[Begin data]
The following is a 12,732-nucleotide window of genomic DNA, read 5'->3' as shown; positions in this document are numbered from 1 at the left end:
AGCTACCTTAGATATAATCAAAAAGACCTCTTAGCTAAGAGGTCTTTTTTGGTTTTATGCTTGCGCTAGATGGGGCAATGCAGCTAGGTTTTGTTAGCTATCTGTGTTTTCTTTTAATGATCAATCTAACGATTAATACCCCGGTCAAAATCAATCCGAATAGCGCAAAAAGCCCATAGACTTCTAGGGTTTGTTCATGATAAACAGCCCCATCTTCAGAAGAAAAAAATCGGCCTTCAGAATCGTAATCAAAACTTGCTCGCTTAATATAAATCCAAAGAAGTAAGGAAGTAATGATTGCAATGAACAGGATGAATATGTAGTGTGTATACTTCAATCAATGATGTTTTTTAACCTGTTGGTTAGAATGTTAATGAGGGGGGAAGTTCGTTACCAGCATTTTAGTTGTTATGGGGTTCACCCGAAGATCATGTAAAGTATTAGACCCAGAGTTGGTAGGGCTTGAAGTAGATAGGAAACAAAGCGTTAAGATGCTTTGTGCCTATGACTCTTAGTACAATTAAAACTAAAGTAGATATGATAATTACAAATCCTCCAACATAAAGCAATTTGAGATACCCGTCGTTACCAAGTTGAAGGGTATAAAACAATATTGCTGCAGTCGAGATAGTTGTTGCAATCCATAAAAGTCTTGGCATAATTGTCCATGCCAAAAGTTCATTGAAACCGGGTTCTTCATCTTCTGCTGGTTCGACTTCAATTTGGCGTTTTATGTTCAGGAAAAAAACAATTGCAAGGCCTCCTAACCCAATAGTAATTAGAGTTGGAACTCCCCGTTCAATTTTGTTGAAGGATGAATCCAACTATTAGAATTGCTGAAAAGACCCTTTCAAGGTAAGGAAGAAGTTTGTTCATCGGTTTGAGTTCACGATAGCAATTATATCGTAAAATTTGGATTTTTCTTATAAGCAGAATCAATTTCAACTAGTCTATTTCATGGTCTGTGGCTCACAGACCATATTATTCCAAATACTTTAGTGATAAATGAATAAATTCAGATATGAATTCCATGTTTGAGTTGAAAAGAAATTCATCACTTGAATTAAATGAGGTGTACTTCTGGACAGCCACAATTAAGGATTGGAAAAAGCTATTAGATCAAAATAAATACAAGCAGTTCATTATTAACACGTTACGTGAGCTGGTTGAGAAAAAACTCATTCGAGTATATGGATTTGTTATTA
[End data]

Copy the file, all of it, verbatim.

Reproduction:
The following is a 12,732-nucleotide window of genomic DNA, read 5'->3' as shown; positions in this document are numbered from 1 at the left end:
AGCTACCTTAGATATAATCAAAAAGACCTCTTAGCTAAGAGGTCTTTTTTGGTTTTATGCTTGCGCTAGATGGGGCAATGCAGCTAGGTTTTGTTAGCTATCTGTGTTTTCTTTTAATGATCAATCTAACGATTAATACCCCGGTCAAAATCAATCCGAATAGCGCAAAAAGCCCATAGACTTCTAGGGTTTGTTCATGATAAACAGCCCCATCTTCAGAAGAAAAAAATCGGCCTTCAGAATCGTAATCAAAACTTGCTCGCTTAATATAAATCCAAAGAAGTAAGGAAGTAATGATTGCAATGAACAGGATGAATATGTAGTGTGTATACTTCAATCAATGATGTTTTTTAACCTGTTGGTTAGAATGTTAATGAGGGGGGAAGTTCGTTACCAGCATTTTAGTTGTTATGGGGTTCACCCGAAGATCATGTAAAGTATTAGACCCAGAGTTGGTAGGGCTTGAAGTAGATAGGAAACAAAGCGTTAAGATGCTTTGTGCCTATGACTCTTAGTACAATTAAAACTAAAGTAGATATGATAATTACAAATCCTCCAACATAAAGCAATTTGAGATACCCGTCGTTACCAAGTTGAAGGGTATAAAACAATATTGCTGCAGTCGAGATAGTTGTTGCAATCCATAAAAGTCTTGGCATAATTGTCCATGCCAAAAGTTCATTGAAACCGGGTTCTTCATCTTCTGCTGGTTCGACTTCAATTTGGCGTTTTATGTTCAGGAAAAAAACAATTGCAAGGCCTCCTAACCCAATAGTAATTAGAGTTGGAACTCCCCGTTCAATTTTGTTGAAGGATGAATCCAACTATTAGAATTGCTGAAAAGACCCTTTCAAGGTAAGGAAGAAGTTTGTTCATCGGTTTGAGTTCACGATAGCAATTATATCGTAAAATTTGGATTTTTCTTATAAGCAGAATCAATTTCAACTAGTCTATTTCATGGTCTGTGGCTCACAGACCATATTATTCCAAATACTTTAGTGATAAATGAATAAATTCAGATATGAATTCCATGTTTGAGTTGAAAAGAAATTCATCACTTGAATTAAATGAGGTGTACTTCTGGACAGCCACAATTAAGGATTGGAAAAAGCTATTAGATCAAAATAAATACAAGCAGTTCATTATTAACACGTTACGTGAGCTGGTTGAGAAAAAACTCATTCGAGTATATGGATTTGTTATTA